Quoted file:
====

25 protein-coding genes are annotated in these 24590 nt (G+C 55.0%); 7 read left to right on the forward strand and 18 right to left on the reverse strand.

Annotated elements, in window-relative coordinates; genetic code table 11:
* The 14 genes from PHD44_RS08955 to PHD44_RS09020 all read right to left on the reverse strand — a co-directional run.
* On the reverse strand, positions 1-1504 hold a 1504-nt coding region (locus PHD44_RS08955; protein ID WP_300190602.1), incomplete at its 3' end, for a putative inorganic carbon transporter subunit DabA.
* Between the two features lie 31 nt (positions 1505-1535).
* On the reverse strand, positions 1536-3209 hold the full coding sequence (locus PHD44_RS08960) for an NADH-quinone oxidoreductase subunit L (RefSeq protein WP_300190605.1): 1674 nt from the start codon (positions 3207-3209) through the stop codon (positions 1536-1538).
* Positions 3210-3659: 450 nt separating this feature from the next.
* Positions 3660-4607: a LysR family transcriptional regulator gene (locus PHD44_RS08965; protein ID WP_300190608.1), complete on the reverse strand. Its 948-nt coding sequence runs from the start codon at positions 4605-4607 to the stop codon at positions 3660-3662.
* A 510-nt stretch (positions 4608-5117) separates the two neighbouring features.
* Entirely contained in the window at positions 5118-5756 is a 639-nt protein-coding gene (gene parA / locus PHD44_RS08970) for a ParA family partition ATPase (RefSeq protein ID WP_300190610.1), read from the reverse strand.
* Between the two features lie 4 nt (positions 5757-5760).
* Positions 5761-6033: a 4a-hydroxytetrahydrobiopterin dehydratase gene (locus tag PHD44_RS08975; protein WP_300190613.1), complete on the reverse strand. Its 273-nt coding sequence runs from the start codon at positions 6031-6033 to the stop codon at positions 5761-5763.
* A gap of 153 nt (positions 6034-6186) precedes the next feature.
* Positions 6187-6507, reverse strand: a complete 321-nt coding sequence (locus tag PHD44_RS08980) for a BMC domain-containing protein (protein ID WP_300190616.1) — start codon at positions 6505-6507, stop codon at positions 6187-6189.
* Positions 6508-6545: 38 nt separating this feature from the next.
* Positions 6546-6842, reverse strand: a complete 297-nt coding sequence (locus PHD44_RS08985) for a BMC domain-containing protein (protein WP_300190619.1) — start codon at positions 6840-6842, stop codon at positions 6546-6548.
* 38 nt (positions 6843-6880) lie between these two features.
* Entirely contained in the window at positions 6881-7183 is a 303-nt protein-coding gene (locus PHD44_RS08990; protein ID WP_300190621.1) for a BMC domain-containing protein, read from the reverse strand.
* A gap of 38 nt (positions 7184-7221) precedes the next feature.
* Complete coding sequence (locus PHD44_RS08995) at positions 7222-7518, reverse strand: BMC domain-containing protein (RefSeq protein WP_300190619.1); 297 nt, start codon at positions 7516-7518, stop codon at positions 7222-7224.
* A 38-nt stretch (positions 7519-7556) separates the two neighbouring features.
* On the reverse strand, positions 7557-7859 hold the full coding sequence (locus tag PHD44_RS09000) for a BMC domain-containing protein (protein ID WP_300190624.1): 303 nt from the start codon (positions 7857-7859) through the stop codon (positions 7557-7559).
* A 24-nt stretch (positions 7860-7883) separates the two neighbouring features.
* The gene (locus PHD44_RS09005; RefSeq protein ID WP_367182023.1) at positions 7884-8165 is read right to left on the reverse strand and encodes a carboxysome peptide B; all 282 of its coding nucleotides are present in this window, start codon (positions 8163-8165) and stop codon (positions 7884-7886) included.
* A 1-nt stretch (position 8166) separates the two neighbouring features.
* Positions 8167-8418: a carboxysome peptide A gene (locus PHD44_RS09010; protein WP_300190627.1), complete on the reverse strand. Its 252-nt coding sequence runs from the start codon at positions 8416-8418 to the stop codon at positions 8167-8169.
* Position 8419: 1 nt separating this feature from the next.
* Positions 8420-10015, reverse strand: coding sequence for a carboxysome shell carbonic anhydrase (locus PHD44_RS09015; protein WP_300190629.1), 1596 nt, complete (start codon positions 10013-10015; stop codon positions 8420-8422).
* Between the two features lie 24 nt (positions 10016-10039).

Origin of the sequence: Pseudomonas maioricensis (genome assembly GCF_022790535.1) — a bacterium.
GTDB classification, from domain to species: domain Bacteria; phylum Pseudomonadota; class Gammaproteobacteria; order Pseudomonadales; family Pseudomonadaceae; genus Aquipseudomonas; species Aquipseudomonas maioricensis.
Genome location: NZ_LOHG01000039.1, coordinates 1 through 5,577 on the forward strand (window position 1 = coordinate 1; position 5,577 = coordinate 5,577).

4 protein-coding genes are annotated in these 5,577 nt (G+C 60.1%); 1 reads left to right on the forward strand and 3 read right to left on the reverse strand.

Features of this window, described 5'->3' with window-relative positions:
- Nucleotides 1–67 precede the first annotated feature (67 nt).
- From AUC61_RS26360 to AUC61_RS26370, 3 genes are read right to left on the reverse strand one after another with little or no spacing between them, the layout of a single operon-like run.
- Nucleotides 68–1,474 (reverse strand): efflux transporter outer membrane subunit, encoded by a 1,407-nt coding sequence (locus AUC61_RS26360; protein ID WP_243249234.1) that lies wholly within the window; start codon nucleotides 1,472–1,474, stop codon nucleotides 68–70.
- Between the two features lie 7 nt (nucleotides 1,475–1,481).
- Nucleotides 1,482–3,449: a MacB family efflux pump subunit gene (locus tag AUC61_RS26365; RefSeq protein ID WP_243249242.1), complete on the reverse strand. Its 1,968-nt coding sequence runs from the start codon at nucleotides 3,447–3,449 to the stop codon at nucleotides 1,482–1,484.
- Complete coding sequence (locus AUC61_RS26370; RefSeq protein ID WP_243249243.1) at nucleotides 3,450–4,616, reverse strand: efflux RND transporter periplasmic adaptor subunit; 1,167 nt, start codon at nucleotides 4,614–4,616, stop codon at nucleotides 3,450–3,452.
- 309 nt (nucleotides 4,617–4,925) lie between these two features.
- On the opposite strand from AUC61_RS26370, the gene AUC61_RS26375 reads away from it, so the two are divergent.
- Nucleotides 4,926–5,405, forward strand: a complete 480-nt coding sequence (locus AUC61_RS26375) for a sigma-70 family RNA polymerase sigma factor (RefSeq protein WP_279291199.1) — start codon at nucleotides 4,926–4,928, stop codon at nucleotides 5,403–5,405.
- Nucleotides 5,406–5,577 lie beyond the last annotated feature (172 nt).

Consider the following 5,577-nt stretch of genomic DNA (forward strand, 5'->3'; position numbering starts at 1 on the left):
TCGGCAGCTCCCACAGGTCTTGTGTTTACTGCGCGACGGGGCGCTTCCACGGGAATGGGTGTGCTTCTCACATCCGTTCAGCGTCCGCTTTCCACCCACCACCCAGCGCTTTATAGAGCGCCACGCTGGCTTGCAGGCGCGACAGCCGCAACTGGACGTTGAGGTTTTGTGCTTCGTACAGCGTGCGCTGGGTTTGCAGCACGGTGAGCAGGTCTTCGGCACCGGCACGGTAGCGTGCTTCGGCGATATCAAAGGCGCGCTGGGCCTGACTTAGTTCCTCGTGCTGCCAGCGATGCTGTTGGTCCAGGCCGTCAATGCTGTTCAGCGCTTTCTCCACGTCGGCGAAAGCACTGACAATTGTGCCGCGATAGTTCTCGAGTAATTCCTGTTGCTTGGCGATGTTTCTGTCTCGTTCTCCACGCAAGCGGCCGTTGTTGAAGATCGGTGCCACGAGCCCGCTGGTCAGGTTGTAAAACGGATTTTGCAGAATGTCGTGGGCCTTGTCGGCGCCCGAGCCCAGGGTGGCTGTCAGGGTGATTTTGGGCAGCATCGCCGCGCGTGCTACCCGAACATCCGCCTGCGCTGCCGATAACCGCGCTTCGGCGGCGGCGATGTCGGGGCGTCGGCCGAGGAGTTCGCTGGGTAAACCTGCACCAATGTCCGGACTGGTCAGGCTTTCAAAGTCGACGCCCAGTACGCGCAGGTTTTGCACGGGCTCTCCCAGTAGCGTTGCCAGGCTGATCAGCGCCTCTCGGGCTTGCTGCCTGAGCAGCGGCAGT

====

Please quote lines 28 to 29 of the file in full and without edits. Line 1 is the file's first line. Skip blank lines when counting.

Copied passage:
* Positions 8420-10015, reverse strand: coding sequence for a carboxysome shell carbonic anhydrase (locus PHD44_RS09015; protein WP_300190629.1), 1596 nt, complete (start codon positions 10013-10015; stop codon positions 8420-8422).
* Between the two features lie 24 nt (positions 10016-10039).